HCS Reader Creates Weblog for St. Taxiarchis of Lesvos

Miracle-working icon of Archangel Michael
St. Taxiarchis Weblog of Manos

St. Taxiarchis Monastery of Lesvos
Hellenic Ministry of Culture

HCS received email correspondence recently from a Mytilinean reader, Manos, who had created a weblog for St. Taxiarchis of Lesvos. He encouraged us to visit it and invited others to comment and offer feedback in the hope that more information would become readily available on the Internet about the history of this important Christian shrine and its patron saint whose miracle-working icon is highly regarded on the island.

To the reader unfamiliar with Greek and its various systems of transliteration scattered throughout the literary world and the arena of computerized technology, "taxiarchis" translates as "archangel." In the case of St. Taxiarchis of Lesvos (singular grammatical form), the name appears to apply solely to Archangel Michael. Hence the often interchangeable translation of "Taxiarchis" with "Michael" in English, even though the correct Greek counterpart of "Michael" is "Michalis" [sometimes transliterated also as "Mihalis"]. Few Orthodox churches, however, are named after St. Taxiarchis, prefering to take the name "Taxiarchae," meaning "Archangels" (plural grammatical form).

Taxiarchis is known as one of the patron saints of the Greek Aegean island Lesvos. Many children, both boys and girls, are named after this saint, taking the baptismal names of Taxiarchis (male) or Taxiarchoula (female), for example, or Michalis and Michaela (male and female, respectively).

According to island guides, the Monastery of the Archangel (Taxiarchis) is located just outside of the village of Mandamados on the northeastern side of the island, among pine groves (36 km from the capital, Mytilene). Local history places the date of the first building of the church before 1700, with a complete reconstruction and enlargement in 1879 to a three-aisled basilica. Its interior is decorated in a special roccoco style with striking colors. The church is one of the most important pilgrimage destinations, best known for its embossed icon, a silver-wrought icon surrounding the head of Archangel Michael molded out of some unknown, dark substance. Tradition maintains that the head was fashioned by a monk from blood and clay after surviving a slaughter there by pirates. Some accounts date the massacre to about 1000 A.D. The monk was the only one to escape alive, having crawled up onto the roof of the monastery; when the Saracens tried to reach him, huge waves engulfed them. They soon became frightened and left him. The monk credited his salvation to a miracle of the Archangel and made the icon out of clay earth mixed with the blood of his slain brothers.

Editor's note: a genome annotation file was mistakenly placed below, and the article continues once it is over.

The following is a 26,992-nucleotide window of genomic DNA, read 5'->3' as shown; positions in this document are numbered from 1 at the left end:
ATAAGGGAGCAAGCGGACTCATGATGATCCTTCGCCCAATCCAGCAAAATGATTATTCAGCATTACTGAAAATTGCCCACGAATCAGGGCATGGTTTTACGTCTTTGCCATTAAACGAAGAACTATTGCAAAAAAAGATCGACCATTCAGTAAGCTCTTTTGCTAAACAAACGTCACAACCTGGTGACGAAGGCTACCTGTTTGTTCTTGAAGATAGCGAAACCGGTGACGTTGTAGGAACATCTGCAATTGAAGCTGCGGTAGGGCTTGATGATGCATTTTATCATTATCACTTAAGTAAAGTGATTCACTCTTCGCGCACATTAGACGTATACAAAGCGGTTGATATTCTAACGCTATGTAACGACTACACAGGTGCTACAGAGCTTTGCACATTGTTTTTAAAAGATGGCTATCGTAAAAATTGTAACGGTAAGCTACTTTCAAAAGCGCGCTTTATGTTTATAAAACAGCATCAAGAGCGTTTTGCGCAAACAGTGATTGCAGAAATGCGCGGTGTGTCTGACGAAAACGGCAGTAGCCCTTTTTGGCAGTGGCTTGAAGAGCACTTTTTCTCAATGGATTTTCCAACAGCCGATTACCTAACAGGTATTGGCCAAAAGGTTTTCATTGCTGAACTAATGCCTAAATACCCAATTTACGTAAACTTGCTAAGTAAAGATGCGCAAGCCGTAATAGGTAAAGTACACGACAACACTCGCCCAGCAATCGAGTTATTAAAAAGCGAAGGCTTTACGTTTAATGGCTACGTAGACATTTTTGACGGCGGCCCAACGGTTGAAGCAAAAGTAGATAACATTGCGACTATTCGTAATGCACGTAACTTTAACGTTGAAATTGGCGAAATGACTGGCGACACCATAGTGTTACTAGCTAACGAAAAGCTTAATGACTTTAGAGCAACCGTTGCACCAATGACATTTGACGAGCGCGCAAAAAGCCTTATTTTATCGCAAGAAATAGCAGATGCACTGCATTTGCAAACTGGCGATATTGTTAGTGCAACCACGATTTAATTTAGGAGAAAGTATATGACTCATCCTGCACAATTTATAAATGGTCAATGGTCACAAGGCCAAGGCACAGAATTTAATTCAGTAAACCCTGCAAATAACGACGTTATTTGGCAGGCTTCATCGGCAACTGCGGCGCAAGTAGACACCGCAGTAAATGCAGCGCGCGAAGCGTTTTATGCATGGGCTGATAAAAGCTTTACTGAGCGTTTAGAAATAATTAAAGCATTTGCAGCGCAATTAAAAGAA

The monastery also possesses many icons dating from the 16th century, precious sacerdotal vestments, including a gold-embroidered ecclesiastical stole dating to 1656, and the episcopal robe of martyred Ecumenical Patriarch Grigorios V, brought back by Bishop Porfirios Foliadis after Patriarch Grigorios was hanged by the Muslim Turks.

Another icon of Archangel Michael, life-size, is situated just outside the church. Local tradition relates that during the Turkish invasion of Cyprus the icon would disappear for days at a time, returning periodically with dusty feet and shoes. Natives believed that the Archangel was guiding the Greek forces at that time.



HCS readers may wish to view other articles and releases in our permanent, extensive archives at the URL http://www.helleniccomserve.com/contents.html., especially those of another area of the island Lesvos, a village called Vatoussa, in the northwestern section of this Aegean isle (http://www.helleniccomserve.com/archivevatoussa.html).

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